- Man transitioning to woman killed herself in Cape City Jail in June; news comes from architect's pitch in Kansas (2/15/18)2
- Cape Girardeau businessman proposes redevelopment project; seeks taxing district to fund improvements (2/17/18)8
- Charges filed in Sunday murder; suspects in custody (2/14/18)2
- Fake UFC event listing stirs the pot at local Golden Corral (2/10/18)3
- University Foundation to honor Talberts as Friends of the University (2/13/18)2
- TJ's Burgers, Wings & Pizza expands with dining area in Fruitland (2/16/18)
- Major case squad activated to investigate shooting death in Cape (2/13/18)
- Lovebirds for 80 years give advice: Trust, patience and 'Tell 'em you love 'em' (2/14/18)2
- Jackson schools to install artificial turf on football, soccer fields (2/14/18)
- Area restaurants plan for those observing Lent on Valentine's Day (2/12/18)
$50-a-barrel oil will stay, experts say
The prognosticators were more favorable on natural gas prices.
WASHINGTON -- Oil prices will persist near or above $50 a barrel for years and force a shift to more fuel-efficient cars and alternative fuels, the government said Monday, discarding earlier predictions that costs would drop to around $30 a barrel.
The Energy Department forecast was more positive on natural gas prices. It said they would retreat from the recent spikes -- to more than $14 per thousand cubic feet -- and settle at under $5 in the long term as demand weakens, especially for electricity production.
The analysis reflected a significant change from the department's projections a year ago when it predicted oil prices in constant dollars -- not counting normal inflation -- would retreat in the long term and settle at about $31 a barrel by 2025.
The report issued Monday said that oil prices will remain in the mid-$40 range or higher in coming years and average $54 a barrel by 2025, increasing to an average of $57 a barrel by 2030 when adjusted for inflation. Crude oil prices have been hovering around $60 a barrel, briefly soaring as high as $70 earlier this year.
The long-term forecast, which attempts to gauge the nation's energy picture 20 years from now, assumed no major policy shift such as future restrictions on so-called "greenhouse" gases -- including carbon dioxide from burning fossil fuels -- to combat climate change.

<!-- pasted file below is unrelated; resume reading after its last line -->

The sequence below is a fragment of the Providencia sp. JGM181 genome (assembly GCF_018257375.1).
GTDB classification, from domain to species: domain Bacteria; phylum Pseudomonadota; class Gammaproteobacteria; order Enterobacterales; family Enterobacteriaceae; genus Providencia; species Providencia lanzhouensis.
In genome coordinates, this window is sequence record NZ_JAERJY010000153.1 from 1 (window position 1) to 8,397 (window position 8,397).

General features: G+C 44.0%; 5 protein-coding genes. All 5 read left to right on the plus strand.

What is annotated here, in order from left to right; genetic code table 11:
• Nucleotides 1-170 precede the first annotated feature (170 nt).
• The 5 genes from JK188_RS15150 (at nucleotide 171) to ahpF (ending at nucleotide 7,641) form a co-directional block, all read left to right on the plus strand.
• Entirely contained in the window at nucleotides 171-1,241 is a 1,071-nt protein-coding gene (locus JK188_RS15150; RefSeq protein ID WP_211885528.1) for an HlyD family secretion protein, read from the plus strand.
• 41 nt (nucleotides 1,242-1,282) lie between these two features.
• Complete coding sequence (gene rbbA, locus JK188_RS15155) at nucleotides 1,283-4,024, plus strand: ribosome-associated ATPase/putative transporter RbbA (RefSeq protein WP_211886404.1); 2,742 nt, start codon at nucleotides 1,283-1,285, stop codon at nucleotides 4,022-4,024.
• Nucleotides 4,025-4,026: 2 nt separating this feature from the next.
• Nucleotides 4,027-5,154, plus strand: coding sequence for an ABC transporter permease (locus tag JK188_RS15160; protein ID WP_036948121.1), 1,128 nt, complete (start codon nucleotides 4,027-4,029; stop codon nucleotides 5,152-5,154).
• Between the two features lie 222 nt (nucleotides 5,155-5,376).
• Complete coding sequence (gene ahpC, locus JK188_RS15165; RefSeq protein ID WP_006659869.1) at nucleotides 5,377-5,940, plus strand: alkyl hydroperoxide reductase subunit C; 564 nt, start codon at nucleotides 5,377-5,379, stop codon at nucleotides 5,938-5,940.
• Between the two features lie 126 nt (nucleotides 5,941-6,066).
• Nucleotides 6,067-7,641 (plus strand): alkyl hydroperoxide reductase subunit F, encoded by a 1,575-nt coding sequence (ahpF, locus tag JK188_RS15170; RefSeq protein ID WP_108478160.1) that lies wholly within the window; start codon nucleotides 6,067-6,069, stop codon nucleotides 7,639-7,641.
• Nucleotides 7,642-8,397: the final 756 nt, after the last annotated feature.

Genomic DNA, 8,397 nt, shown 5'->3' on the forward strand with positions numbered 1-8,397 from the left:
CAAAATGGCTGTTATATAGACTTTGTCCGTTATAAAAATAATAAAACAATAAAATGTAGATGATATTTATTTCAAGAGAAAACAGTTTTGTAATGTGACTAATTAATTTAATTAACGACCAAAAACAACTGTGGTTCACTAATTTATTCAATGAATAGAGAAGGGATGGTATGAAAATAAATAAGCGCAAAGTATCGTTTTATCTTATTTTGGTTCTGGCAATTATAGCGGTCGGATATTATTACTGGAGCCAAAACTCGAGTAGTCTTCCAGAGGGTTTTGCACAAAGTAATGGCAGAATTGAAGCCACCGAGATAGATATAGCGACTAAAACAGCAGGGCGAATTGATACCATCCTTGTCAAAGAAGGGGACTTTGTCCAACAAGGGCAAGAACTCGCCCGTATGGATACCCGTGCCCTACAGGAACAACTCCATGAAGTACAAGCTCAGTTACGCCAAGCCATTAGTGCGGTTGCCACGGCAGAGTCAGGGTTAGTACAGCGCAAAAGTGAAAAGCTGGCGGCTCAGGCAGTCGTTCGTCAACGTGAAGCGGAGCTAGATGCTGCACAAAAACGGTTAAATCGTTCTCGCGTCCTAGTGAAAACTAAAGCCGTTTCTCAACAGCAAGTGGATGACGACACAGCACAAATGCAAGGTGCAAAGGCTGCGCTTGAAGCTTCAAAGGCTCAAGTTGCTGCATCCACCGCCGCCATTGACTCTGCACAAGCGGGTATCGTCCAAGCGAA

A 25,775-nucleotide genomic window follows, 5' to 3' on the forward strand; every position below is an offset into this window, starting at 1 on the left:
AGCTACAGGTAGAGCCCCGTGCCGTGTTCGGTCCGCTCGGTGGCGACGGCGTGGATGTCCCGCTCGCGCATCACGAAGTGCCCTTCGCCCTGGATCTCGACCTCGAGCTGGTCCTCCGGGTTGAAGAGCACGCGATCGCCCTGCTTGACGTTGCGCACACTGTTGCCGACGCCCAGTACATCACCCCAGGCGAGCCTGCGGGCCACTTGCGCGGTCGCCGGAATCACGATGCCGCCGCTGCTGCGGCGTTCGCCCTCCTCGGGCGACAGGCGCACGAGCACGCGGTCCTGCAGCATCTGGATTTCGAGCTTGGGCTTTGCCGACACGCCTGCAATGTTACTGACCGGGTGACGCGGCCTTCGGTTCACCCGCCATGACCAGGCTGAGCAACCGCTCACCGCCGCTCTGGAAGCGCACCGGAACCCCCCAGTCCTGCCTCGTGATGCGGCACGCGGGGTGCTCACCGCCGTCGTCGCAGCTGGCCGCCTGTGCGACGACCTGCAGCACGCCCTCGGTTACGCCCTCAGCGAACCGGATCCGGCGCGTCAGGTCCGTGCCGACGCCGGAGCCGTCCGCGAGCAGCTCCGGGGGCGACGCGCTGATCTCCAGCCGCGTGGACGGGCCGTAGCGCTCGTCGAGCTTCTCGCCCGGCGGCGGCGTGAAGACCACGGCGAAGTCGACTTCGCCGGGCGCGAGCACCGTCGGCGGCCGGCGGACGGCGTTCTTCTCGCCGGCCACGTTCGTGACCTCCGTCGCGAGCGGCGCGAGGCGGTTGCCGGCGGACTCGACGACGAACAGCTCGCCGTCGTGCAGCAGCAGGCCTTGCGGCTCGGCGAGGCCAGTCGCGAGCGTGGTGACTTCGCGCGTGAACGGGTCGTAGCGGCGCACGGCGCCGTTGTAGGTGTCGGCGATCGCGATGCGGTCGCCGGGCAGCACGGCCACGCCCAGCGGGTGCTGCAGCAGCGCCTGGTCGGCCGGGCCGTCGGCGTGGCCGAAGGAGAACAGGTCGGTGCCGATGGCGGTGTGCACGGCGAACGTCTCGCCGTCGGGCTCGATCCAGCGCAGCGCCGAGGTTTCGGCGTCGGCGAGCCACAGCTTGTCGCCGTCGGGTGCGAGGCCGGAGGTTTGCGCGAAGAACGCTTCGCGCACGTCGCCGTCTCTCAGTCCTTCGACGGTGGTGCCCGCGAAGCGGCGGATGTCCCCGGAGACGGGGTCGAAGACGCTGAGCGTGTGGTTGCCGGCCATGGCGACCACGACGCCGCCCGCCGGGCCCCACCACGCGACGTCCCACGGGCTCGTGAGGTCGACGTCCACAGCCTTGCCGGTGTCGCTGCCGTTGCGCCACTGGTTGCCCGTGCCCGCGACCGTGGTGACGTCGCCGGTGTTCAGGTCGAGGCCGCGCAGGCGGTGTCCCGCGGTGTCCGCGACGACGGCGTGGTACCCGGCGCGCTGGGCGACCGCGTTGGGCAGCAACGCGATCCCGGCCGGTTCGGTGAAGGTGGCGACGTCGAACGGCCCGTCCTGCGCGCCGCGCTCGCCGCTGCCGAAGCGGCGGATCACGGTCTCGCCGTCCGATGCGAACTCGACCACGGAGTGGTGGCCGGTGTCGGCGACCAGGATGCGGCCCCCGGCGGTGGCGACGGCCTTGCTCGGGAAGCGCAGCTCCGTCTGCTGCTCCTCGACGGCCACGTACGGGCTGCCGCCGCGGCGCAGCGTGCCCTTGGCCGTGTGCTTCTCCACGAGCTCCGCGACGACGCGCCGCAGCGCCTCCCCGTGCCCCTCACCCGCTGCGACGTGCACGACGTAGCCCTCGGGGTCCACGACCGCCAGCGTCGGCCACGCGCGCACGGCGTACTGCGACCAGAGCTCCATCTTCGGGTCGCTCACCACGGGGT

Nor did it assume the government will allow oil development in the Arctic National Wildlife Refuge in Alaska, which supporters said would produce a flow of one million additional barrels of oil a day by 2025, adding substantially to domestic production. A proposal to open the refuge to drilling currently is being heatedly debated in Congress.
Any major policy shift such as curbing fossil fuel use to counter global warming "would change the picture dramatically" especially in the use of coal for generating electricity, said Guy Caruso, head of the Energy Information Administration, the Energy Department's statistical agency which issued the report.
Demand for crude oil and natural gas is expected to continue to increase, but not as sharply as had been projected a year ago.
And the report projected a growth in electricity production from nuclear power plants with construction of at least six large reactors, beginning after 2014. A year ago the agency said it saw no new reactors on the horizon.
At the same time, the agency said energy production would result in a steady 1.2 percent a year increase in the amount of heat-trapping carbon dioxide that will flow into the atmosphere. Annual carbon emissions from burning fossil fuels will be 28 percent higher in 2025 than they are today, the EIA said.
With oil prices expected to remain high, the use of unconventional transportation fuels such as ethanol and biodiesel will grow in acceptance, the agency said. The EIA report also projected a sharp increase in the use of more efficient hybrid gasoline-electric cars and trucks and more fuel efficient diesel technology.
"We will see increases in fuel efficiency ... all directly related to the (new) price assumptions" for oil, said Caruso at a news conference. U.S. demand for oil is expected to be 2 million barrels a day less than what the EIA projected a year ago, or about 26 million barrel a day, or six million barrels more that what is used today.
The EIA projected that U.S. reliance on oil imports will remain about the same as today with the country in 2025 projected to be importing about 60 percent of the oil and refined products it uses. A year ago the EIA said these imports would grow to 68 percent by 2025.
The agency said it added about $21 to the projected future price of a barrel of crude because analysts no longer believe today's tight global oil market would ease in the coming decades. This is primarily due to a belief that OPEC oil production would be about 11 million barrels a day less in 2025 than previously had been projected.
"The oil is there," said Caruso, dismissing suggestions by some oil economists that global oil reserves may be peaking. But Caruso said "it appears the pace of investment in oil production is less than what was anticipated a year ago" among OPEC countries. He did not name specific countries.
The EIA's long-term energy outlook report also:
--Scaled back the expected growth of liquefied natural gas imports into the United States. It said an increase of worldwide demand for LNG will reduce the amount coming into U.S. facilities.
--Said that coal would remain the primary fuel for producing electricity through 2030.
--Predicted that despite higher oil costs and some increases in efficiency, overall U.S. energy demand would increase by 1.1 percent a year between now and 2030.
On the Net:
Energy Information Administration: www.eia.doe.gov